12. The device of claims 1 or 2 wherein the amplifiers are transresistance amplifiers which provide the data vector as a set of voltages.

13. The device of claim 1, 2, 3, or 4 wherein said current dividers comprise uniform and nonuniform resistive lines.

14. The device of claim 13 wherein each said non-uniform line has a distribution of resistance such that the resulting cumulative resistance along the line is quadratic.

15. The device of claims 1 or 2, wherein said current buffers comprise switching means for switching the current between two or more current dividers.

16. The device of claims 1 or 2, wherein said current buffers comprise switching means for switching the currents between two or more current dividers, and the currents exiting the resistive current dividers at the amplifier locations are multiplexed to reduce the number of currents measured to obtain the data vector.

17. The device of claims 1 or 2, wherein said current buffers comprise current dividing means for dividing the current between two or more current dividers simultaneously.

18. The device of claims 1 or 2, wherein said current buffers comprise current copying means for providing the output current to two or more current dividers simultaneously.

19. The device of claims 1 or 3 wherein said grid is square with an equal number of nodes on each side, and wherein said current dividers comprise a uniform line and a non-uniform resistive line around the perimeter of the grid, the non-uniform line comprising four sections associated with the four sides of the grid, each section having a distribution of resistance such that the resulting cumulative resistance along the line is quadratic.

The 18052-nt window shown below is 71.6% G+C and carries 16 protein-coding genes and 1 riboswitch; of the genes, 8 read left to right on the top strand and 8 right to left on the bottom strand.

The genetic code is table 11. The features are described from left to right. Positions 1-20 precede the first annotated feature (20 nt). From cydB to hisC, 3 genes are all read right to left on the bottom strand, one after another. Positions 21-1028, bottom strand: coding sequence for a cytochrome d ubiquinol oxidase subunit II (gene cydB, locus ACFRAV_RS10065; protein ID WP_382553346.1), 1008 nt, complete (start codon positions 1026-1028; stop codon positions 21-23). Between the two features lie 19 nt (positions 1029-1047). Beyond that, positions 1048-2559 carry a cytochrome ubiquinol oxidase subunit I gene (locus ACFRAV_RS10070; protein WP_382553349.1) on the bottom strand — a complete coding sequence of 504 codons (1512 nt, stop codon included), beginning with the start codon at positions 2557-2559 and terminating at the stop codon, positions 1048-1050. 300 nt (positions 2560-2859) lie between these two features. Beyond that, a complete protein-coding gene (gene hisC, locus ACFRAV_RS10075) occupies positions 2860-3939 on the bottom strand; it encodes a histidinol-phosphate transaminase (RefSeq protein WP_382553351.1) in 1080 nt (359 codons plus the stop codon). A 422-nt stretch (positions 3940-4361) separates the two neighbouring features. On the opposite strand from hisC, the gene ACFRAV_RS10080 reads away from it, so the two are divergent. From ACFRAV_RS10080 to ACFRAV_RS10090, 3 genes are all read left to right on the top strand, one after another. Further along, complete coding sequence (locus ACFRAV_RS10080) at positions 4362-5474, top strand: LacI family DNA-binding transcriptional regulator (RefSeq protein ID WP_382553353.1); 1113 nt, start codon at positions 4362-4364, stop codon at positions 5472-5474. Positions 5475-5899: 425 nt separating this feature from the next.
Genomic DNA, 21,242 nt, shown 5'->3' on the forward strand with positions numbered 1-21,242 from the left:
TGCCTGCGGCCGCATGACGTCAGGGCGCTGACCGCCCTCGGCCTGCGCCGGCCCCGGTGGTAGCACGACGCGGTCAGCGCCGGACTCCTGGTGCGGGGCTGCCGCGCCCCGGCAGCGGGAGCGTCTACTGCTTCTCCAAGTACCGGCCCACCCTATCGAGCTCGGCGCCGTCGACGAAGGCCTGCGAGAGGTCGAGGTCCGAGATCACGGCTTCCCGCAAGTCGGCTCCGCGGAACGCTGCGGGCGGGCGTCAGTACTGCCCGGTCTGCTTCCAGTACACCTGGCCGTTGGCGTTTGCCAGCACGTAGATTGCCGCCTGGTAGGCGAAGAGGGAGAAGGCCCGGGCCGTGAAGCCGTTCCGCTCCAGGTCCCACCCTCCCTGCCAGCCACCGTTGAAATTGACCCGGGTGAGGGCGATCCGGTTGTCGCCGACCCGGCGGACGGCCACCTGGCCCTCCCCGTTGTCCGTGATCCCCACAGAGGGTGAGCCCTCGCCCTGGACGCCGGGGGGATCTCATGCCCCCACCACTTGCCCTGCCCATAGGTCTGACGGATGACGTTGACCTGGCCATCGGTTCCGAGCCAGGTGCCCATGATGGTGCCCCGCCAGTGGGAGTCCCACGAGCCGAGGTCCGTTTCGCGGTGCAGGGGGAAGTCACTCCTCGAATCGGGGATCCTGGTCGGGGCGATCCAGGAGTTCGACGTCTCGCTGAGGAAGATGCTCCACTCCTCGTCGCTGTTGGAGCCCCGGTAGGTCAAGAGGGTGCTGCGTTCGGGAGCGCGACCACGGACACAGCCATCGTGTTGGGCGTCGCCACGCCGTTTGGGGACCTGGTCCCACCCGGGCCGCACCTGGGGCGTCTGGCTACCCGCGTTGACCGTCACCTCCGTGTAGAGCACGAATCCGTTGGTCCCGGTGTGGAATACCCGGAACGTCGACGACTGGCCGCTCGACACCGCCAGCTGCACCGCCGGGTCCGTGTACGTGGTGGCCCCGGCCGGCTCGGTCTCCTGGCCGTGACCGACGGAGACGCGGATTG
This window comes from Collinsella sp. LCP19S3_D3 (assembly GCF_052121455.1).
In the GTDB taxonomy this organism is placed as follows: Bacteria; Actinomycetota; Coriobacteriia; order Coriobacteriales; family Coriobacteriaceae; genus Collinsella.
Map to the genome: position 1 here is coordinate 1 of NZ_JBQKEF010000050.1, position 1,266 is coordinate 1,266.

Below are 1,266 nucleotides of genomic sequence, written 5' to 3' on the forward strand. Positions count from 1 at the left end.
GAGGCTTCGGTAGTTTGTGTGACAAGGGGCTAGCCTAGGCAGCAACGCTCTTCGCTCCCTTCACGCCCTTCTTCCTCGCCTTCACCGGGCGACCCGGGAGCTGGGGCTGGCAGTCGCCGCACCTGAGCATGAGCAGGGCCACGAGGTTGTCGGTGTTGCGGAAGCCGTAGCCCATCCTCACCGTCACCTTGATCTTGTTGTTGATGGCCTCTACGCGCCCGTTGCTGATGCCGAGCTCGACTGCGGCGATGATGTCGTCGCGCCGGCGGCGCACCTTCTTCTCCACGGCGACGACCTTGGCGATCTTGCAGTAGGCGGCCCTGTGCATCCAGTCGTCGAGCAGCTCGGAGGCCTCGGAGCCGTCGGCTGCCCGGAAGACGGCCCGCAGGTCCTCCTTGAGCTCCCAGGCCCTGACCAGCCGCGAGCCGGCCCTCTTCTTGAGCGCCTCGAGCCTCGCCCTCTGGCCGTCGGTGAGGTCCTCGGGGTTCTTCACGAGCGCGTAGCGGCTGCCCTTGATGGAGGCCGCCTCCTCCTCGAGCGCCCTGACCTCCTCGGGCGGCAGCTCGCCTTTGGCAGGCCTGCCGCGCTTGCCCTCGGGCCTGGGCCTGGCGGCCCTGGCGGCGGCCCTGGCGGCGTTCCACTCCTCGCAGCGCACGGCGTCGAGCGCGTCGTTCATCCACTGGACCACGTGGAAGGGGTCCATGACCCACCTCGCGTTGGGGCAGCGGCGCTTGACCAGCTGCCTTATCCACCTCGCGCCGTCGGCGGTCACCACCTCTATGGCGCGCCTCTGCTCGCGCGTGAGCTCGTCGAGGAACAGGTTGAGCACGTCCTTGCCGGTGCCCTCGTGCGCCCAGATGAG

20. The device of claim 19 wherein a virtual ground is imposed in both the uniform and non-uniform lines at locations associated with the four corners of the grid, whereby the data vector is obtained from the eight currents exiting the current dividers at the virtual grounds.

21. The device of claim 19 wherein a virtual ground is imposed in both the uniform and non-uniform lines at locations associated with the four corners of the grid, whereby the data vector is obtained from six of the eight currents exiting the current dividers at the virtual grounds.

22. The device of claim 19 wherein said current buffers comprise switching means for switching the current exiting the grid between the uniform and the non-uniform current dividers, wherein a virtual ground is imposed in both the uniform and non-uniform lines at locations associated with the four corners of the grid, and wherein the two currents exiting the two current dividers at each corner of the grid are multiplexed, whereby the data vector is obtained from the resulting four currents exiting the current dividers at the virtual grounds.

Description

Analog VLSI microchips for early vision are the focus of an active research area. These chips, which have self-contained photoreceptor arrays, process large amounts of data in parallel to extract certain features of the images. This data compression greatly reduces the information bandwidth of the output because only important aspects of the image, rather than the entire image, are needed for many early vision tasks. Analog implementation schemes are promising because of the nature of such tasks--very large numbers of arithmetic operations are required, which is a bottleneck for digital schemes, yet they are tolerant to errors in analog computation.